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Chalky
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Date Joined Feb 2000
Total Posts : 185
 
   Posted 6/15/2002 10:58 AM (GMT -5)    Quote This PostAlert An Admin About This Post.
Chapter 7 (and a half:-)
Mr. Hopeful, as everyone now knows, was the stage name of a fifteen-year-old musical illiterate from South Georgia . His musical career was short (see Ch.13b) but that was unimportant since his real talents lay elsewhere. He was probably the greatest salesman of notational trivia the century had seen. He could take a simple situation, and by eliminating the essential, render it truly moronic. He was just what Tech-no-logic was looking for. To Mr. Hopeful we owe the invention of the Glitz development team, the Cretatool concept and the Complicated Stuff Plug-out. His first act was to revise the User Manual, by eliminating all words of more than two syllables. The space thus saved was used to add a Melody Generator, tied to the Rhyming Dictionary.
His working methods were remarkable. Take for example the Colliding Accidentals problem.
Picky customers (" bearded, intellectual weirdos" as Hopeful described them) had for years been complaining that Finale had deficiencies in this function. Now as soon as First Dan had explained that accidentals were not what you got when you hit the wrong key, Mr. Hopeful provided his typical dynamic solution: he eliminated all transposing functions in Finale so that it was only possible to write in the ionian mode of C major. This would have worked , had it not been for a protest movement organized by the Association of Jazz Harpists.
Hopeful then turned to the Glitz team, who colored the sharps blue, the flats green and the naturals tartan, in three dimensions. This solution also was rejected, as it was noticed that the top layer had a tendency to slide off the score during rapid page turns.
Mr. Hopeful meanwhile had encountered Remy Farsolarsido, a European programmer working on the modal transposition problem, whom he immediately hired. The foreigner correctly deduced that if customers were going to write F sharps (which would inevitably collide with G flats) then what was needed was a new notation symbol for the black keys. He therefore invented the triple sharp, (which he named a bark), the triple flat (which he named a snoojum) and the double natural (which he called an illant). Mr. Hopeful noticed the allusion to Arthur Dodgson's work, but struck out at the third term until the new colleague remarked that what was doubly naturalised was no longer an illegal immigrant and wasn't it about time Hopeful obtained him a work permit.
To publicize the new function Mr. Hopeful hired the Berlin Philharmonic to play the Finale transcription of the Brandenburg Concertos, with punk hair-cuts and a laser light show. The DVD was a sell-out. Today only a handful of senescent conductors are still resisting what has become known as the Farsolarsido transposition (everything is written in C major).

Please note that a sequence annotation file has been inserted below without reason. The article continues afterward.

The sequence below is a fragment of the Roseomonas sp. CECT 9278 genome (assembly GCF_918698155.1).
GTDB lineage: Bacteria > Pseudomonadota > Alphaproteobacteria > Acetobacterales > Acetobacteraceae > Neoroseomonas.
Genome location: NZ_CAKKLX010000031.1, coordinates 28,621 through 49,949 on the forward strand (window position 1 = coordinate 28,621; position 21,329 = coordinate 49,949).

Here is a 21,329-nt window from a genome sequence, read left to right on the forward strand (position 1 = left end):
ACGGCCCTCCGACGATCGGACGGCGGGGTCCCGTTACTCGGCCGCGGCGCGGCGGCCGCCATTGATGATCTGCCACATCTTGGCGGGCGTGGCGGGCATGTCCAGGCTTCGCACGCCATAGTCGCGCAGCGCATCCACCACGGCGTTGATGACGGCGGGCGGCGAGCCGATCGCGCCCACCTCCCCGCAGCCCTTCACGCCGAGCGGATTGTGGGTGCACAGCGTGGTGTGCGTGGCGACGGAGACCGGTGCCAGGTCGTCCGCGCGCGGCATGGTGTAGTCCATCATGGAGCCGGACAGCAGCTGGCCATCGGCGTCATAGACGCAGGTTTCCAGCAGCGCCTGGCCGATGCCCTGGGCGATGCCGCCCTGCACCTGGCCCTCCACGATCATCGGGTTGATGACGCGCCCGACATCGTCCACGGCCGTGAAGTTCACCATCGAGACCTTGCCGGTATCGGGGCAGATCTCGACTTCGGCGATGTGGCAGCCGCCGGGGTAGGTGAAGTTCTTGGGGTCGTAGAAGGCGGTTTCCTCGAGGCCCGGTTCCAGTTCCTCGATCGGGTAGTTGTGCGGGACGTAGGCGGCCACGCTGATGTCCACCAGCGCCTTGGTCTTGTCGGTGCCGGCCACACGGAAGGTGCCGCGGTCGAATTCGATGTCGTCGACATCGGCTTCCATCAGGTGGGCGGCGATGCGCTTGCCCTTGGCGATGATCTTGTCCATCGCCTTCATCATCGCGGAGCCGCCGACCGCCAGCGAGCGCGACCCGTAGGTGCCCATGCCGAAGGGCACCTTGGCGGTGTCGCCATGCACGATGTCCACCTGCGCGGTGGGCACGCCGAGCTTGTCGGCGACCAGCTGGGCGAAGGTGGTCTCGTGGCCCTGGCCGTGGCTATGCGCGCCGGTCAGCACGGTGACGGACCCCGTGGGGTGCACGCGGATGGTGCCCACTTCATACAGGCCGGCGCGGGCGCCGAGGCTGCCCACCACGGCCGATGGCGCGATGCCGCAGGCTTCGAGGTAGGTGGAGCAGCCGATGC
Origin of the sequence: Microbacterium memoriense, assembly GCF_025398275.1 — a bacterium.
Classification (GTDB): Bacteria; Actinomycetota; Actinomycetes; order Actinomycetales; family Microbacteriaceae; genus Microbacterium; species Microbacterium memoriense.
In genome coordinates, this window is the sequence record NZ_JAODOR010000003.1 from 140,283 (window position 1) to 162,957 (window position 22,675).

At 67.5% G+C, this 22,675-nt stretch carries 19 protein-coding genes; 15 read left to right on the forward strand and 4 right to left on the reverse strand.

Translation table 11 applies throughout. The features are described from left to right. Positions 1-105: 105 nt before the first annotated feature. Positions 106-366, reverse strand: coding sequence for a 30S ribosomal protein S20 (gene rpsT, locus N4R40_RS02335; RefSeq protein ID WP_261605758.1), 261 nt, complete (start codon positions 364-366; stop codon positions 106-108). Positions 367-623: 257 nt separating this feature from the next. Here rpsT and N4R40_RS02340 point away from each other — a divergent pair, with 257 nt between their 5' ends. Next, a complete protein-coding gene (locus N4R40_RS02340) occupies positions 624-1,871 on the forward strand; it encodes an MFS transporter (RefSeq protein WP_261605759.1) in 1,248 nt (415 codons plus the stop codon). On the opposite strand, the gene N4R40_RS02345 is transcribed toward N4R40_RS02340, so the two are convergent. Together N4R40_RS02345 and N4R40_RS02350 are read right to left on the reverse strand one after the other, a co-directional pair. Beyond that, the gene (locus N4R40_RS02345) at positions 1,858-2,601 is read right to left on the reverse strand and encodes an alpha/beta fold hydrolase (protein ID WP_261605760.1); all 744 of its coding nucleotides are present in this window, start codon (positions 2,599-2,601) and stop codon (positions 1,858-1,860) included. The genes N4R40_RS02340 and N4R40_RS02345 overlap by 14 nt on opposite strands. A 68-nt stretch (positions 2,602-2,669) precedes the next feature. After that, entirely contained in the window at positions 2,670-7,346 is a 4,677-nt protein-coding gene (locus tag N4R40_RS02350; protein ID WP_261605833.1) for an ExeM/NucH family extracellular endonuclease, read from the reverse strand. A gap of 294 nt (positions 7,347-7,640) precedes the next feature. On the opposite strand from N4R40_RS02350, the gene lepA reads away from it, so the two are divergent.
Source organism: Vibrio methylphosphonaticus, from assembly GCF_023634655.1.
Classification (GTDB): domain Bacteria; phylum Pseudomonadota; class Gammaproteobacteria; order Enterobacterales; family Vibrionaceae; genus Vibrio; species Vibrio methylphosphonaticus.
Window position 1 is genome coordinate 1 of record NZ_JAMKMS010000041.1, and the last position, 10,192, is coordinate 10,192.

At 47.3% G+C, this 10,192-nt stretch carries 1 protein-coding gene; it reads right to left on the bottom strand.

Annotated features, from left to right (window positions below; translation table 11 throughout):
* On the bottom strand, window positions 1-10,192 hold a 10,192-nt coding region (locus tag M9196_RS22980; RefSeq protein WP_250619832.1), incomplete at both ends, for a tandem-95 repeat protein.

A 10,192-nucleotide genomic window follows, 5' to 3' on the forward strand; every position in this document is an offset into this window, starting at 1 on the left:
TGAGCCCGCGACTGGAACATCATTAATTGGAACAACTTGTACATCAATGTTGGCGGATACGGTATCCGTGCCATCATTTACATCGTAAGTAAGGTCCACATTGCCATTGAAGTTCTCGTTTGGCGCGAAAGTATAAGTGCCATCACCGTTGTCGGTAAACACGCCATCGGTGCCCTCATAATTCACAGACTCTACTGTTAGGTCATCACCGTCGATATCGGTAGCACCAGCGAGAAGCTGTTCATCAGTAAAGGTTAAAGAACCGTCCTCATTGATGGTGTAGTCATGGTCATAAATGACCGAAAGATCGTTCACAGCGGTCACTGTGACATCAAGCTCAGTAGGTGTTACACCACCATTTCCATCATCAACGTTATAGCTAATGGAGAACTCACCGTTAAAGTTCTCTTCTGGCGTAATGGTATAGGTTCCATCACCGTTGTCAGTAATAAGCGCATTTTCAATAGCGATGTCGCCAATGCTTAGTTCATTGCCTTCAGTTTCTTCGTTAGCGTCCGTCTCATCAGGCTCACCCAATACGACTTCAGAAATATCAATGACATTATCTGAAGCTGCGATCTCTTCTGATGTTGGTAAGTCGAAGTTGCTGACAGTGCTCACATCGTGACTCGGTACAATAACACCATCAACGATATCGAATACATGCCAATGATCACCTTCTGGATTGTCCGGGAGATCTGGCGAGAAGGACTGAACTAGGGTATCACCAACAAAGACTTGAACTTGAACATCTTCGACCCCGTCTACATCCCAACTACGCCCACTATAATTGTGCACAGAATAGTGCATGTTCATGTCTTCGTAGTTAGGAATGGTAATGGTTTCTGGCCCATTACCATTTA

Curiously, none of the customers who had originally raised this problem were ever heard from again in the Forum.
(Turn to Chapter minus 6:-)
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GT
It was some other guy.



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Date Joined Feb 2001
Total Posts : 1434
 
   Posted 6/15/2002 3:36 PM (GMT -5)    Quote This PostAlert An Admin About This Post.
Hey, Anon, whatever comments you might get from other readers, I'm very much enjoying this.

It's sort of a Monty Python meets Elmore Leonard by way of Douglas Adams and Peter Schickele on crack, which is right up my alley, I can tell you...

:-)

Gary
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Jim Coull
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   Posted 6/15/2002 7:12 PM (GMT -5)    Quote This PostAlert An Admin About This Post.
The thought of Peter Schickele on crack sends goose bumps up and down my spine!! ;-)

Jim Coull
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cliffdzihner
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Date Joined Jun 2000
Total Posts : 486
 
   Posted 6/17/2002 6:23 AM (GMT -5)    Quote This PostAlert An Admin About This Post.
Just imagine Allen Ginsberg guest hosting Performance Today on NPR... and there you have it.
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kignature
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Date Joined Apr 2000
Total Posts : 337
 
   Posted 6/17/2002 9:00 AM (GMT -5)    Quote This PostAlert An Admin About This Post.
Glad to see trolling alive and well on the forum.

AnonX
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